Now that Western countries have lifted economic sanctions on Myanmar (a/k/a Burma), brewing giants are planning to enter the country, which has 60 million people and a per capita consumption less than one-tenth of China’s.
Dogfish Head Craft Brewery has yet another way to expose beer drinkers to the arts. It’s teamed up with a San Francisco a cappella group for an evening of classic drinking songs and Dogfish Head beers.
In Michigan, which dominated this year’s Beer City USA voting, the Economic Development Corporation is touting the state’s microbreweries in its “Pure Michigan” tourism commercials.
Finally, a Labrador retriever named Frank lives up to his breed’s reputation by fetching beer for his owner. Man’s best friend indeed.
One hundred and fifty-five years ago today, Washington Atlee Burpee was born. He founded the company known today as Burpee Seeds. Ludwig wants to set the record straight: the seed company is not related to burpless cucumbers.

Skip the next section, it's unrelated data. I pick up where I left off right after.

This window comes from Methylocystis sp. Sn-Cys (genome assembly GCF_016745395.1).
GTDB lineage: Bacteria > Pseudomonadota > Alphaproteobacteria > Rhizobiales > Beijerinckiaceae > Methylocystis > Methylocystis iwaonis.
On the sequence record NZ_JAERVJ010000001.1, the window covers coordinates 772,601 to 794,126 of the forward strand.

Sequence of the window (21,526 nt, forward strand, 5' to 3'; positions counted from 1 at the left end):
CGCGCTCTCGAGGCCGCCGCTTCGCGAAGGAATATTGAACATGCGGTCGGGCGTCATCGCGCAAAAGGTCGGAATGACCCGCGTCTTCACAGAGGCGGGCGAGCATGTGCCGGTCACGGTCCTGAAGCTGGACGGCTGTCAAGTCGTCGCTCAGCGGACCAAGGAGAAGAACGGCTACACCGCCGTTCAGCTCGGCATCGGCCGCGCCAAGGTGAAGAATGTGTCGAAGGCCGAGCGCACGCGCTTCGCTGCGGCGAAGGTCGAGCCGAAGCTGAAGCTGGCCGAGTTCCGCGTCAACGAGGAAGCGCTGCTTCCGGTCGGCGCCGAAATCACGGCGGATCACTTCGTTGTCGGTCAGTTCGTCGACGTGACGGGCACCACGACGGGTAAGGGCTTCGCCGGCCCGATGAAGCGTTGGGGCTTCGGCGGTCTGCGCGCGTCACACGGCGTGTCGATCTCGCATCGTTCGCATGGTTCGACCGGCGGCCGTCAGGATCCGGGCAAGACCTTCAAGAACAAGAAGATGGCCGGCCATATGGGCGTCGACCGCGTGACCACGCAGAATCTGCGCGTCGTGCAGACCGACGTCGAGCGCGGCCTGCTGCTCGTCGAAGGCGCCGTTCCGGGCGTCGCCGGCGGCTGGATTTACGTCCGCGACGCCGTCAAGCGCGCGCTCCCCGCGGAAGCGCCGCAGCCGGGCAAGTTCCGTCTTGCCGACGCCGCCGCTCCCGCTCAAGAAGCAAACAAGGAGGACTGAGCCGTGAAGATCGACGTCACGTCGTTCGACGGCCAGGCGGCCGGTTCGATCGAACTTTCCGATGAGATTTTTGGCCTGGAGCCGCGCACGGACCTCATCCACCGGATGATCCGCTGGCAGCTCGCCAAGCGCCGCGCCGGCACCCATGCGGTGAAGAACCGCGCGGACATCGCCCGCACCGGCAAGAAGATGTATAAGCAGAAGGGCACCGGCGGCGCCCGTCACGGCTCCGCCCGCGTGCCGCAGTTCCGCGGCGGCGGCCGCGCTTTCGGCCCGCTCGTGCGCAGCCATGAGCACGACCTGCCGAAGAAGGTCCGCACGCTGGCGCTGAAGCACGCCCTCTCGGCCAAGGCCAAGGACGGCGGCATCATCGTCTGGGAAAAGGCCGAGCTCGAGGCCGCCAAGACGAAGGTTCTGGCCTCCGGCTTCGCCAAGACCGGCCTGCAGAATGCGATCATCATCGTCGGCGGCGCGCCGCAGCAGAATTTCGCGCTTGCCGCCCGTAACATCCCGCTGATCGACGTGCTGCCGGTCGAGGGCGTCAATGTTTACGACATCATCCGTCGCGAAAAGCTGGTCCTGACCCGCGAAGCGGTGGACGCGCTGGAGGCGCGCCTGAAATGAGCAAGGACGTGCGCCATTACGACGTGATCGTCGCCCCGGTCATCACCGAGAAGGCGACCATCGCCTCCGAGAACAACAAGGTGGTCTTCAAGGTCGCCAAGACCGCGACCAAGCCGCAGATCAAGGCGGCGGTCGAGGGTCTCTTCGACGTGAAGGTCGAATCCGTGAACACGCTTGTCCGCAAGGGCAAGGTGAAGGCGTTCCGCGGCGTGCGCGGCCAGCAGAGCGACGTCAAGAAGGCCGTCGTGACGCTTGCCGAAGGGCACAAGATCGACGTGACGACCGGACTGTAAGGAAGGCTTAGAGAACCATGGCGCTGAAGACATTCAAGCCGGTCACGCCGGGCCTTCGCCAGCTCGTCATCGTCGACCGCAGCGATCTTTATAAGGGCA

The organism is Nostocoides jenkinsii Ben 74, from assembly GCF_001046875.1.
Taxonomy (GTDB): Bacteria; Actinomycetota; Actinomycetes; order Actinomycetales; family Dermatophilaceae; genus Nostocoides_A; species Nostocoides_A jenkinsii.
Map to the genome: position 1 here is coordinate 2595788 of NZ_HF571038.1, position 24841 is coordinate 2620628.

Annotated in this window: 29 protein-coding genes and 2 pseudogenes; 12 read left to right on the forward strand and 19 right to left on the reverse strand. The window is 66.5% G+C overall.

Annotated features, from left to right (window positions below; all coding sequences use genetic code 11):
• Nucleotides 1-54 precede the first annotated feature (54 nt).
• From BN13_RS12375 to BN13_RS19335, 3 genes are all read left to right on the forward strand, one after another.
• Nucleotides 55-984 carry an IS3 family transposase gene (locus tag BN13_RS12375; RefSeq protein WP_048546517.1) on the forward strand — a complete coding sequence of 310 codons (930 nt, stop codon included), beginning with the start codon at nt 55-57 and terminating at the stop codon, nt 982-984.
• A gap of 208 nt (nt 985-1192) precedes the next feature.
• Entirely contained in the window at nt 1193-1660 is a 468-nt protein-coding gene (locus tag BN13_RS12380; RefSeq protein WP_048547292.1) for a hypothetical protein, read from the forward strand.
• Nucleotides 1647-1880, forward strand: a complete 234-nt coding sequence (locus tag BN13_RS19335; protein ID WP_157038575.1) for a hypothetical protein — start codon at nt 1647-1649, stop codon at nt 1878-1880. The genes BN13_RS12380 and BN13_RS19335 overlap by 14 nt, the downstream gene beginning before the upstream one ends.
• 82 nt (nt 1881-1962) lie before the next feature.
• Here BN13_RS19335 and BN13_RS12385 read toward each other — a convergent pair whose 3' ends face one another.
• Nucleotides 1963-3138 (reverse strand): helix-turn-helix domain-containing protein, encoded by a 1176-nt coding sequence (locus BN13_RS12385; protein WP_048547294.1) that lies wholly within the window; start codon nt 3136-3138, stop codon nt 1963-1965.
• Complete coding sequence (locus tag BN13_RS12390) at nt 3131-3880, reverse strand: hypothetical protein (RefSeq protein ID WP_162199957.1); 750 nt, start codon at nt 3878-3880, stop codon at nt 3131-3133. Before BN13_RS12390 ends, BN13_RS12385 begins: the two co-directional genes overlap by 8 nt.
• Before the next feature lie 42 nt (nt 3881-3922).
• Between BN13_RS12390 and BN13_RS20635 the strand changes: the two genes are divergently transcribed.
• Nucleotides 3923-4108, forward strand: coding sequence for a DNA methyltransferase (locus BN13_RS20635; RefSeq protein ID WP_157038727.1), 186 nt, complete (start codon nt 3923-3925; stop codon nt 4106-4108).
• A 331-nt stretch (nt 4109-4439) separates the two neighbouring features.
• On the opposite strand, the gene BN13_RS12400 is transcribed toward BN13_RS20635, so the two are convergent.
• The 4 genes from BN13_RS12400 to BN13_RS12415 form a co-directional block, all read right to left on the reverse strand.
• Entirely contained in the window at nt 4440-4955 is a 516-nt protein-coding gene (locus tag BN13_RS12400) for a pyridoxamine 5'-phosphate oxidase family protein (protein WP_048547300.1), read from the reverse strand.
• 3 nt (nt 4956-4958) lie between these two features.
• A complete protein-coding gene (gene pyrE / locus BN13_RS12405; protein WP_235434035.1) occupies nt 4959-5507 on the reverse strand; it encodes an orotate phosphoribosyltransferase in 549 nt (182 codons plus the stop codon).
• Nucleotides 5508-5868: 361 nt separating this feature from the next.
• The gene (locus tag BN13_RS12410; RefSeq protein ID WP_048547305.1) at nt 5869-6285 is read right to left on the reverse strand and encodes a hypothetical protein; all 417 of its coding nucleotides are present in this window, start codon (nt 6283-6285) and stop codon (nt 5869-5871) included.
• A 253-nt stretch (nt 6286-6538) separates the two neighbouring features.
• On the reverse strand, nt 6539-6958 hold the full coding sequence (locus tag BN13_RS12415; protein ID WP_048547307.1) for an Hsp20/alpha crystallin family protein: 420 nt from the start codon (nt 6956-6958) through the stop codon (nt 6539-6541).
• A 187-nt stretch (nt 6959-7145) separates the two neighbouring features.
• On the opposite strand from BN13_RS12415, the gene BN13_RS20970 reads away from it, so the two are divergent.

And now….The Mash!
We begin in Amherst, Ohio, where workers building a storm sewer were surprised to discover what appears to be remnants of a brewery that closed for good in 1894.
The makers of Skol, Brazil’s most popular beer, have come under fire for bringing out a beer-flavored ice cream. Critics fear that the product will tempt children to try beer.
Baseball is back, and Marin Brewing Company is honoring the defending champion San Francisco Giants with a new brew, Orange and Black Congrats.
Ambacht Brewery, a two-room brewhouse in Portland, Oregon, is recycling leftover matzoh to brew Matzobrau, “a darkly-colored wheat ale with a crisp finish” and a 6.5% ABV.
Earlier this year, A-B rolled out Budweiser Black Crown Beer. Industry insiders wonder whether SAB Miller is going to retaliate with “Miller Fortune”.
Brandon Watson of TheDailyMeal.com lists ten beer products he wishes were a joke. They include the fake beer belly, Bongzilla, and beer-dispensing backpacks.
Finally, a word from our sponsor. Actually, sponsors. And not necessarily ours. Mashable.com has videos of the ten funniest beer commercials.
In this ad Carlsberg Group, the makers of Sommersby Cider, pokes fun at how Apple Corporation markets its products: